This guide is regularly updated with new models that have been tried, tested and top-rated by BBC Good Food's reviews experts. Those featuring earned it based on their performance during rigorous, impartial product testing. Included is a selection of new releases and firm favourites that continuously hold their position against new brand models. We will only ever feature soup makers that prove to be good value for money.

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Though not a kitchen essential, soup makers can save a great deal of time, stress and washing up. Traditional soup recipes call for various stages of preparation from chopping, to simmering for long periods of time and blitzing, which is time-consuming and creates mess. Soup makers can make light work of the process.

If you use a hand-blender to blitz rather than a blender, you don't get the ultra-smooth results you would with a specialist machine. Soup makers aren't always just for soups either. Many can prepare smoothies, cold drinks, batters, dips, sauces and even baby food, so you can make your investment stretch further.

Soup makers fall into two categories – simple models that require little more than chopping ingredients and pressing a button. Their primary use is to make soup with smoothies as an add-on and are ideal if you're looking to save time and minimise on effort in the kitchen.

Then there are more sophisticated blenders with a range of functions. They will still save time and washing up but require varying levels of user input and creativity. The less confident or less enthusiastic cook might prefer the former.

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Size, weight and appearance are all factors to consider when buying. The simple models tend to be lighter and take up less space. The versatile models can be larger and heavier, especially if they have a glass jug.

The benefit of a glass or plastic jug over stainless is being able to view the cooking process so bear that in mind, too. We think a timer – even if just for counting down – is a worthwhile feature, allowing you to check on progress. Read on to discover our favourite soup makers.

For more unbiased expert buyer’s guides, visit our reviews section to find 400+ round-ups of everything from the best dishwashers and best microwaves to the best blenders and best food processors.

Best soup makers at a glance

  • Best versatile blender and soup maker: Ninja Foodi blender & soup maker, £129
  • Best value soup maker: Daewoo 1.6L soup maker, £44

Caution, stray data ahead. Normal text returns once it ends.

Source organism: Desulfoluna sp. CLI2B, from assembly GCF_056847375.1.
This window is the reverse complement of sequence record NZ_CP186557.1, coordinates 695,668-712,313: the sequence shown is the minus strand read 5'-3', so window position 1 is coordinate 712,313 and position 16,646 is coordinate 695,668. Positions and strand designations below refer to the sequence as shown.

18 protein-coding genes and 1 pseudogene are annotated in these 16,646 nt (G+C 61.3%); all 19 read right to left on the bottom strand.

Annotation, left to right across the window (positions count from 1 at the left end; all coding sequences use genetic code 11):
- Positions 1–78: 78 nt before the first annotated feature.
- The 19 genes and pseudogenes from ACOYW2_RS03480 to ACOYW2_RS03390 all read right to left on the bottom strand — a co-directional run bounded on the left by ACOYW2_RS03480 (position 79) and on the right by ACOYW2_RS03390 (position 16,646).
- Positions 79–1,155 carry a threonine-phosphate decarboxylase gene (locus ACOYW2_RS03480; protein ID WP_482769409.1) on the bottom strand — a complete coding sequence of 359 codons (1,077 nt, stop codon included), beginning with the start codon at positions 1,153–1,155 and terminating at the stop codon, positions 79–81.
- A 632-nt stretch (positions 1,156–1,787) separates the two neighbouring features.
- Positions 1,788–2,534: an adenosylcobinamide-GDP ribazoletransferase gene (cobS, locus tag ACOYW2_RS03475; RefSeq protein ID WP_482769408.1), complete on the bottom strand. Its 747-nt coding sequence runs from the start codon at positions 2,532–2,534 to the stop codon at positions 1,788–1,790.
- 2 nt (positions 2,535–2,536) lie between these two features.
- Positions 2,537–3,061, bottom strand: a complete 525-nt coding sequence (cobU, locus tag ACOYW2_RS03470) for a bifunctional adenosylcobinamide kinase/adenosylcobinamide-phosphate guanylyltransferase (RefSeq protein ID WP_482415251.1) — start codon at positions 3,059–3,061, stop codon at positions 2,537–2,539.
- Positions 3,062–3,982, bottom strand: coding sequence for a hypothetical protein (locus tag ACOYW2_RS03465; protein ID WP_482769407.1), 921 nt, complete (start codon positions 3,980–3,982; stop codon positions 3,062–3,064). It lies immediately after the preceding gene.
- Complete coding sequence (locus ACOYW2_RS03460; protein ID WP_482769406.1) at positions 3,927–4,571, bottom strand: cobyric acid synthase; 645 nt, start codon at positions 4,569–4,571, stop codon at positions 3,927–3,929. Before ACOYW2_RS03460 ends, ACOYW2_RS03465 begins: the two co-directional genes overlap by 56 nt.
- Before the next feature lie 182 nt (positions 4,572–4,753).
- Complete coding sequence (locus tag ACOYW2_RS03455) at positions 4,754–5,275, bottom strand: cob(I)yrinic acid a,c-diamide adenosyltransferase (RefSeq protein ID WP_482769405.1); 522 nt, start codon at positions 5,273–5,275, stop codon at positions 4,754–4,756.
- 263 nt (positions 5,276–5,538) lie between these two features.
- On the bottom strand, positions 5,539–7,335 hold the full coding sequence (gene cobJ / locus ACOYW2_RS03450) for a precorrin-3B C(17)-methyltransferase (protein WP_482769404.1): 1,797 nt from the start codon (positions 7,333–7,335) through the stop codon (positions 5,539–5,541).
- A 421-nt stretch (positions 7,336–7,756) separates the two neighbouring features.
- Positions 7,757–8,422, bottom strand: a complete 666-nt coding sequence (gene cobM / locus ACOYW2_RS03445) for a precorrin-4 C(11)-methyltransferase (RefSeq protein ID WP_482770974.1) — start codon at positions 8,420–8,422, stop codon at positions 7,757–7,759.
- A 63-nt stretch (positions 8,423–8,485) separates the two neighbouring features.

• Best soup maker with extra features: Drew & Cole Soup Chef Pro, £79.99
  • Best everyday soup maker: Morphy Richards Classic soup maker, £49.99
  • Best soup maker with long warranty: Tower 1.6 Litre soup & smoothie maker, £43.99
  • Best basic soup maker: Tefal Easy soup and smoothie maker, £79.99
  • Best all-round soup maker: Lakeland Touchscreen soup maker, £129.99
  • Best high end soup maker: Vitamix Ascent A2500i, £499
  • Best soup maker for hands-on cooks: Cuisinart Soup Maker Plus SSB3U, £142.49
  • Best multifunctional soup maker: ElectriQ multifunctional blender, smoothie and soup maker, £59.97

The best soup makers to buy in 2023

Ninja Foodi blender & soup maker

Ninja Blender and Soup maker

Best versatile blender and soup maker

Star rating: 5/5

Pros:

  • Lots of presets
  • Glass jug
  • Multifunctional

Cons:

  • Expensive
  • Heavy jug

Wattage: 1000W

Functions: Smooth soup, chunky soup, jam, sauce, smoothie, frozen drink, dessert, milkshake, chop, sauté, manual blend, manual cook

This is a multifunctional blender and soup maker that performs well, no matter whether it’s blending milkshakes or cooking soup. With just a 1400ml capacity for soups, it’s a little smaller than some others on this list, but we think its versatility makes up for the lower capacity.

With a chop and sauté function on top of four cold blending programs and four hot blending programs, this is a useful bit of kit. And unlike many other soup makers, it really does function as a full-size blender too, so there’s no need to double up on appliances.

On the downside, it is pricey, and the heavy glass jug will be a struggle for some people to lift, particularly when full. That said, this is a top performing model that’s intuitive to use and it’ll earn its place in your kitchen.

Daewoo 1.6L soup maker

Daewoo soup maker

Best value soup maker

Star rating: 4 /5

Pros:

  • Inexpensive
  • Simple to use
  • Good capacity

Cons:

  • Can’t be used for small quantities

Wattage: 1000W

Functions: smooth, chunky, juice, blend

If you’re looking for a basic soup maker that can make decent smooth and chunky soups, without breaking the bank, this Daewoo soup maker is not a bad option. The settings include smooth, chunky, juice, and blend, plus there’s an LED display that shows a countdown timer. It’s simple to use but the control panel is somewhat unsophisticated.

In our tests it successfully created smooth and chunky soups, but the juice function – which is supposedly for smoothies too – couldn’t handle our super berry smoothie with frozen berries. So it can’t take the place of a traditional blender.